Smartness, transformation, and renewal have felt—to put it gently—elusive. In a way, it was instead a year to admire the resilience of our cities against the grand schemes of programmers, policymakers and the high priests of transformation. I say without cynicism that there is no small relief in this. The failure—or at least the postponement—of the grand is also the survival of the ordinary and the everyday; the survival of citizens over cities; of infrastructures of everyday dignity over big, signature, spectacular projects; of incremental change over instantaneous transformation; of the bazaar over the mall, the shared auto over the expressway, survival over smartness.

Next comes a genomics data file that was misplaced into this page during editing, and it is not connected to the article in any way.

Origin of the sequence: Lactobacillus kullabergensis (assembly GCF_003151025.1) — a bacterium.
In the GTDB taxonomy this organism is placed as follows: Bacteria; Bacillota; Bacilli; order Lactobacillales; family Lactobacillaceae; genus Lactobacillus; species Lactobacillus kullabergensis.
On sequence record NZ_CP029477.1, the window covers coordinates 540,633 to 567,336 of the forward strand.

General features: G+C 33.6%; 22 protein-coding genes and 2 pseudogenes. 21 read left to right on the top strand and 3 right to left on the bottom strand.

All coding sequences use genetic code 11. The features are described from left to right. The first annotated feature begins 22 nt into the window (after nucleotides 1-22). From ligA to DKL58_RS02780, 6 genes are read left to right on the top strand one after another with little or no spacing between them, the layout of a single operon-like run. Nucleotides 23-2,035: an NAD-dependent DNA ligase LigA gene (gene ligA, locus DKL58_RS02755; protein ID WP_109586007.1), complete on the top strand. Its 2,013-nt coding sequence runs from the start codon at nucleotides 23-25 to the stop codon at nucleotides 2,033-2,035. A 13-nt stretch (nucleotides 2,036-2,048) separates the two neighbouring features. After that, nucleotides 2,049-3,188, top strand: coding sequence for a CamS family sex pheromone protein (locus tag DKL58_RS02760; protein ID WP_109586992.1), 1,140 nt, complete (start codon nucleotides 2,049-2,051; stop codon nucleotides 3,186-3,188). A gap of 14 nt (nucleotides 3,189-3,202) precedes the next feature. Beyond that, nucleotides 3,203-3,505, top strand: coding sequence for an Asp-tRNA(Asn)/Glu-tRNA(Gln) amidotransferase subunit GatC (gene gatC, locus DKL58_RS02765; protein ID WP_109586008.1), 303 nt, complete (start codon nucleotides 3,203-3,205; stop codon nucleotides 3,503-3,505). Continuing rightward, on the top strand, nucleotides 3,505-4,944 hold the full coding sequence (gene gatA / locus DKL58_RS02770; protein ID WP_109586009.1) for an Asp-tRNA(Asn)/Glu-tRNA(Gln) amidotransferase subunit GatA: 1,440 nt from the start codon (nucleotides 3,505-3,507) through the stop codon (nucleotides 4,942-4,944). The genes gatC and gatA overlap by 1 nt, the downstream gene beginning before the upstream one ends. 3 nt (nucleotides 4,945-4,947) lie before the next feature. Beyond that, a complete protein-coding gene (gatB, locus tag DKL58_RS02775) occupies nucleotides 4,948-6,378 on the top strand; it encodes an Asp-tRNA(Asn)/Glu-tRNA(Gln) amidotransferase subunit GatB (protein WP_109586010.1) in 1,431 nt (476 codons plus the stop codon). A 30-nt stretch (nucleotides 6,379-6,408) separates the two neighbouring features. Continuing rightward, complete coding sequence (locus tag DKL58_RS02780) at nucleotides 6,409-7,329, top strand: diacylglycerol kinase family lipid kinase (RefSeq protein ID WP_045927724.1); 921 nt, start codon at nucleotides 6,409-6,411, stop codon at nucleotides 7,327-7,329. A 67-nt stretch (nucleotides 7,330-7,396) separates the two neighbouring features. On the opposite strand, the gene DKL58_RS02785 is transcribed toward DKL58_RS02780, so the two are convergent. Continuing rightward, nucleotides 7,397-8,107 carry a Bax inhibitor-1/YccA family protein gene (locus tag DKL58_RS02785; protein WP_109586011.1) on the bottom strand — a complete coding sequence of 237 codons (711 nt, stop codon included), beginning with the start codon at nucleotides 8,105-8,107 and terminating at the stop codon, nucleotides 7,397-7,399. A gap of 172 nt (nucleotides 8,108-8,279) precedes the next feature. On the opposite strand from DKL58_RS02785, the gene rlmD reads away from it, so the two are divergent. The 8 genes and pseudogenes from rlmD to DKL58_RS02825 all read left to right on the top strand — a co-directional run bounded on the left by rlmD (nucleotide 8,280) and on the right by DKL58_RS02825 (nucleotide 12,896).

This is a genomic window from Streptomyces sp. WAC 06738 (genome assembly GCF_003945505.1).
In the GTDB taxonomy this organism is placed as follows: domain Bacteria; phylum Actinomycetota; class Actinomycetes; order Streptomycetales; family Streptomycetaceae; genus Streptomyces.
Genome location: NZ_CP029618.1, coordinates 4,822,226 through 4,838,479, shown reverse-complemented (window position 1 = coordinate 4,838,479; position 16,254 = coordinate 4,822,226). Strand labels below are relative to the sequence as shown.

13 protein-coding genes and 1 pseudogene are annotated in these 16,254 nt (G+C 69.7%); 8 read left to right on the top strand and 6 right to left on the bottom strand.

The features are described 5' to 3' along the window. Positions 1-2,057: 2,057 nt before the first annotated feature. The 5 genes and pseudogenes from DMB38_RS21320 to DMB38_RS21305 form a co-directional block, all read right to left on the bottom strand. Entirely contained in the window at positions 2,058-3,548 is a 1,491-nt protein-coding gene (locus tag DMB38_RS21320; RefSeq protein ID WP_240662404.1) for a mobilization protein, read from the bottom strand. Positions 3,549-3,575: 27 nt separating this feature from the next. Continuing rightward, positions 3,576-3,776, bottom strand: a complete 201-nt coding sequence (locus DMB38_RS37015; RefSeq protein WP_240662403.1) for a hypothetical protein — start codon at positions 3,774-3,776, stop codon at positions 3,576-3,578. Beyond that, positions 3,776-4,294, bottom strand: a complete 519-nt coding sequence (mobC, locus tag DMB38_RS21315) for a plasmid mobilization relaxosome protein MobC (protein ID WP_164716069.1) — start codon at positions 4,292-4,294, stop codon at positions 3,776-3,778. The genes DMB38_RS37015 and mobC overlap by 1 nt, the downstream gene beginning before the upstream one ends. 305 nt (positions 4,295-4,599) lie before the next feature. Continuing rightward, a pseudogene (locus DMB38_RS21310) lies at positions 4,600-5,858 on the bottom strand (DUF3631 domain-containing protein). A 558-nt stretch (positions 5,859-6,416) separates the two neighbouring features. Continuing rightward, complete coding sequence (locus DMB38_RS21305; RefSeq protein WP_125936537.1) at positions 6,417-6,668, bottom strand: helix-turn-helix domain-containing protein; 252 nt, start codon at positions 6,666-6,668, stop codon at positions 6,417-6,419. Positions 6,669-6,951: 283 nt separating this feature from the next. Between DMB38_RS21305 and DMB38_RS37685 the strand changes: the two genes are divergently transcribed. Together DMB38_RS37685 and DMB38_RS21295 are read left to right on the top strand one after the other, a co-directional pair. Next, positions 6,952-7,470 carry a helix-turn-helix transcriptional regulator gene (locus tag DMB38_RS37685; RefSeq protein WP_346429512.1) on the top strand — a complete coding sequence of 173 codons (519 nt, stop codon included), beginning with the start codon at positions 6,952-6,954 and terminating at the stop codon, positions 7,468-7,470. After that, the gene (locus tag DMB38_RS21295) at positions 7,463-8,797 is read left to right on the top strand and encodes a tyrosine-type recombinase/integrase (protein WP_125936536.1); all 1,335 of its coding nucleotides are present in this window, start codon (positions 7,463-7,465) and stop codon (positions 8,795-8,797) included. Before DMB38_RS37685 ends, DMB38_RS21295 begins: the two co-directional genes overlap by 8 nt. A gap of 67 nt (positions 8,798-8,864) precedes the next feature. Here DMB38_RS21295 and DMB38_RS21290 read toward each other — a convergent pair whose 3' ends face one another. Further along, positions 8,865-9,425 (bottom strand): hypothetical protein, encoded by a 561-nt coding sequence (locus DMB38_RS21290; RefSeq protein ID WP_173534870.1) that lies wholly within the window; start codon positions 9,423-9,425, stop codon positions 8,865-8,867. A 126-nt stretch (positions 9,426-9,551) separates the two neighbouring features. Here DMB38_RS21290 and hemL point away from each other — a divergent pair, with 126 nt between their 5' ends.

Yet watching smart cities become familiar, ordinary and blockaded rather than the dramatic disruptions they were meant to be is not a cause for celebration, not even with the darkest sense of humour or the deepest ideological difference. No one wins when public policy stutters. What this moment must become then is, at the very least, an opportunity. The ‘we’ who read this magazine have a chance, once again, for humility. If we take it, this is no small gain. The end of 2017 is a chance to listen rather than speak, to find new words, to seek genuinely and patiently to understand. Carver, and love, would demand no less. In all the time we talked about smartness, he might ask: what all did we not talk about? What is it that we could have been talking about?